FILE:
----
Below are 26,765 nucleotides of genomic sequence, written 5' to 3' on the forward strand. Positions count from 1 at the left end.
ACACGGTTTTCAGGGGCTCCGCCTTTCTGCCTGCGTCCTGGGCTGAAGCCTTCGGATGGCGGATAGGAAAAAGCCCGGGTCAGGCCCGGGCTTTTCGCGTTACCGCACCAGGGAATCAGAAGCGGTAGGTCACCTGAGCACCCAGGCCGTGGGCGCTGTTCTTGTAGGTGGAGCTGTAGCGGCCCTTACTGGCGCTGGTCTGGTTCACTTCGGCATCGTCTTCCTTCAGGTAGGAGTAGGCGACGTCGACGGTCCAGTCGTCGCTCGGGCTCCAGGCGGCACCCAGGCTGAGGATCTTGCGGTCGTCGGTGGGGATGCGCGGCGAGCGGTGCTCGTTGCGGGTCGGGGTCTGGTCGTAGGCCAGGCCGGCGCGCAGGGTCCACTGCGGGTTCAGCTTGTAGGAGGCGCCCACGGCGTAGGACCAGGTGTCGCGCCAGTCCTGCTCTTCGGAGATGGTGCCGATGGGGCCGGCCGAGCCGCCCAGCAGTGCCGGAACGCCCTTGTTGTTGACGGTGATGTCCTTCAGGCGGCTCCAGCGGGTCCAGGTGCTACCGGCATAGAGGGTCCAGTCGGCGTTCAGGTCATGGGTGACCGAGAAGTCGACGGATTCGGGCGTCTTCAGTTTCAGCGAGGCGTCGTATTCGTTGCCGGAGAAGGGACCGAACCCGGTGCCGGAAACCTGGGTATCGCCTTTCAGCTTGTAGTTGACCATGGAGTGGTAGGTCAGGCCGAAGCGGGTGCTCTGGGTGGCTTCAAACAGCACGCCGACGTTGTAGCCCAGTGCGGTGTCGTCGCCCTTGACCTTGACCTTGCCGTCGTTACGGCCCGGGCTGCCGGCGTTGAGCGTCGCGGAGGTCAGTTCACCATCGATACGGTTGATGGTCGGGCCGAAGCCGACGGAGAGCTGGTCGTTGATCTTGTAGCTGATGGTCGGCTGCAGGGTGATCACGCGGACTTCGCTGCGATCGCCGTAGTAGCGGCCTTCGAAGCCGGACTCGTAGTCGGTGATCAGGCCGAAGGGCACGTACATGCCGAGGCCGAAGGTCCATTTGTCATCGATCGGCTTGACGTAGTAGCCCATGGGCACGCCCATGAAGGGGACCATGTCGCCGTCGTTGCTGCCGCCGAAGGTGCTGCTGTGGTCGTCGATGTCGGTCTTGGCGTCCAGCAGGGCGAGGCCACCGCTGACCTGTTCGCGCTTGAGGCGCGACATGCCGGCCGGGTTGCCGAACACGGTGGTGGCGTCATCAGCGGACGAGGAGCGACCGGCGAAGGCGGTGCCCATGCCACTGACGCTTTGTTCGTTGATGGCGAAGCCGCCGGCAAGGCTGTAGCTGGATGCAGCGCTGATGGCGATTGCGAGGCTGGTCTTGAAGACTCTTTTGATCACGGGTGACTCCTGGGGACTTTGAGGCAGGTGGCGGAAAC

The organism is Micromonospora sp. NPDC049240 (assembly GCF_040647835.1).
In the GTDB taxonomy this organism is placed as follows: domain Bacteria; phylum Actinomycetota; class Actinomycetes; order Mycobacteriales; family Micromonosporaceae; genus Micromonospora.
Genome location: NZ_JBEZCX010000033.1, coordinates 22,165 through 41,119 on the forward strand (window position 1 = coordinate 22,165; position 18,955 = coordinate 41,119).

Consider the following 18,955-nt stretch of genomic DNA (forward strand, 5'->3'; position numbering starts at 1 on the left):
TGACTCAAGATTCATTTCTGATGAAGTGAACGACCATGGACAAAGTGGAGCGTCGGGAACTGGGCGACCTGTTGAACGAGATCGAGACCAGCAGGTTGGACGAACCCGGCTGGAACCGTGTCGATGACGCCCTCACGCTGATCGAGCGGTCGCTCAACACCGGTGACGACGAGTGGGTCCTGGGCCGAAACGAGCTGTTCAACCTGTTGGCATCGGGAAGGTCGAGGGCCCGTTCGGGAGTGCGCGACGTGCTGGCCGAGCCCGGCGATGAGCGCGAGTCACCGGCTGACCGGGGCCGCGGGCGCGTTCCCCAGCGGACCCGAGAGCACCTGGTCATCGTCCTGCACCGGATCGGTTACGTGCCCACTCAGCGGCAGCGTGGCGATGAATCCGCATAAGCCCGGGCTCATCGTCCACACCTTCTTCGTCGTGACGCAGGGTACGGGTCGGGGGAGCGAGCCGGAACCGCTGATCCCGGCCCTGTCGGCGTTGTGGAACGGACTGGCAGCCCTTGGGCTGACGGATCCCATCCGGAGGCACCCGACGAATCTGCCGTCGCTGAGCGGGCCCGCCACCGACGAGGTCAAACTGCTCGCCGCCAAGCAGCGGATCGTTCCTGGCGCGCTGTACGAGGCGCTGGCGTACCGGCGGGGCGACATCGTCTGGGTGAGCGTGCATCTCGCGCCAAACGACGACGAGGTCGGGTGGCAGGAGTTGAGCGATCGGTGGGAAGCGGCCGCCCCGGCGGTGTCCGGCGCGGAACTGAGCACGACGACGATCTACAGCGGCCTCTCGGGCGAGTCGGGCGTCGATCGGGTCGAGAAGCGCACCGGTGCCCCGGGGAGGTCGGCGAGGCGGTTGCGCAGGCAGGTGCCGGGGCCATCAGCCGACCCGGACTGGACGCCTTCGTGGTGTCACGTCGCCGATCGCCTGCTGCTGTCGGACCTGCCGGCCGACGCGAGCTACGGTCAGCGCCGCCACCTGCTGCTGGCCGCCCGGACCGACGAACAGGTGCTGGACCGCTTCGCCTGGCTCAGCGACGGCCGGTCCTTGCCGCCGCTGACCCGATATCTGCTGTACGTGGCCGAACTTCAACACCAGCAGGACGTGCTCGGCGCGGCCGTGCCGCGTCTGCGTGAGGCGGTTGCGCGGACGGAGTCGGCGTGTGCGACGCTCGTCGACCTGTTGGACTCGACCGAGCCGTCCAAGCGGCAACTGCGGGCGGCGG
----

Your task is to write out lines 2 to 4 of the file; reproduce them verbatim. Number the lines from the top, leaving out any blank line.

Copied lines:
ACACGGTTTTCAGGGGCTCCGCCTTTCTGCCTGCGTCCTGGGCTGAAGCCTTCGGATGGCGGATAGGAAAAAGCCCGGGTCAGGCCCGGGCTTTTCGCGTTACCGCACCAGGGAATCAGAAGCGGTAGGTCACCTGAGCACCCAGGCCGTGGGCGCTGTTCTTGTAGGTGGAGCTGTAGCGGCCCTTACTGGCGCTGGTCTGGTTCACTTCGGCATCGTCTTCCTTCAGGTAGGAGTAGGCGACGTCGACGGTCCAGTCGTCGCTCGGGCTCCAGGCGGCACCCAGGCTGAGGATCTTGCGGTCGTCGGTGGGGATGCGCGGCGAGCGGTGCTCGTTGCGGGTCGGGGTCTGGTCGTAGGCCAGGCCGGCGCGCAGGGTCCACTGCGGGTTCAGCTTGTAGGAGGCGCCCACGGCGTAGGACCAGGTGTCGCGCCAGTCCTGCTCTTCGGAGATGGTGCCGATGGGGCCGGCCGAGCCGCCCAGCAGTGCCGGAACGCCCTTGTTGTTGACGGTGATGTCCTTCAGGCGGCTCCAGCGGGTCCAGGTGCTACCGGCATAGAGGGTCCAGTCGGCGTTCAGGTCATGGGTGACCGAGAAGTCGACGGATTCGGGCGTCTTCAGTTTCAGCGAGGCGTCGTATTCGTTGCCGGAGAAGGGACCGAACCCGGTGCCGGAAACCTGGGTATCGCCTTTCAGCTTGTAGTTGACCATGGAGTGGTAGGTCAGGCCGAAGCGGGTGCTCTGGGTGGCTTCAAACAGCACGCCGACGTTGTAGCCCAGTGCGGTGTCGTCGCCCTTGACCTTGACCTTGCCGTCGTTACGGCCCGGGCTGCCGGCGTTGAGCGTCGCGGAGGTCAGTTCACCATCGATACGGTTGATGGTCGGGCCGAAGCCGACGGAGAGCTGGTCGTTGATCTTGTAGCTGATGGTCGGCTGCAGGGTGATCACGCGGACTTCGCTGCGATCGCCGTAGTAGCGGCCTTCGAAGCCGGACTCGTAGTCGGTGATCAGGCCGAAGGGCACGTACATGCCGAGGCCGAAGGTCCATTTGTCATCGATCGGCTTGACGTAGTAGCCCATGGGCACGCCCATGAAGGGGACCATGTCGCCGTCGTTGCTGCCGCCGAAGGTGCTGCTGTGGTCGTCGATGTCGGTCTTGGCGTCCAGCAGGGCGAGGCCACCGCTGACCTGTTCGCGCTTGAGGCGCGACATGCCGGCCGGGTTGCCGAACACGGTGGTGGCGTCATCAGCGGACGAGGAGCGACCGGCGAAGGCGGTGCCCATGCCACTGACGCTTTGTTCGTTGATGGCGAAGCCGCCGGCAAGGCTGTAGCTGGATGCAGCGCTGATGGCGATTGCGAGGCTGGTCTTGAAGACTCTTTTGATCACGGGTGACTCCTGGGGACTTTGAGGCAGGTGGCGGAAAC

The organism is Micromonospora sp. NPDC049240 (assembly GCF_040647835.1).
In the GTDB taxonomy this organism is placed as follows: domain Bacteria; phylum Actinomycetota; class Actinomycetes; order Mycobacteriales; family Micromonosporaceae; genus Micromonospora.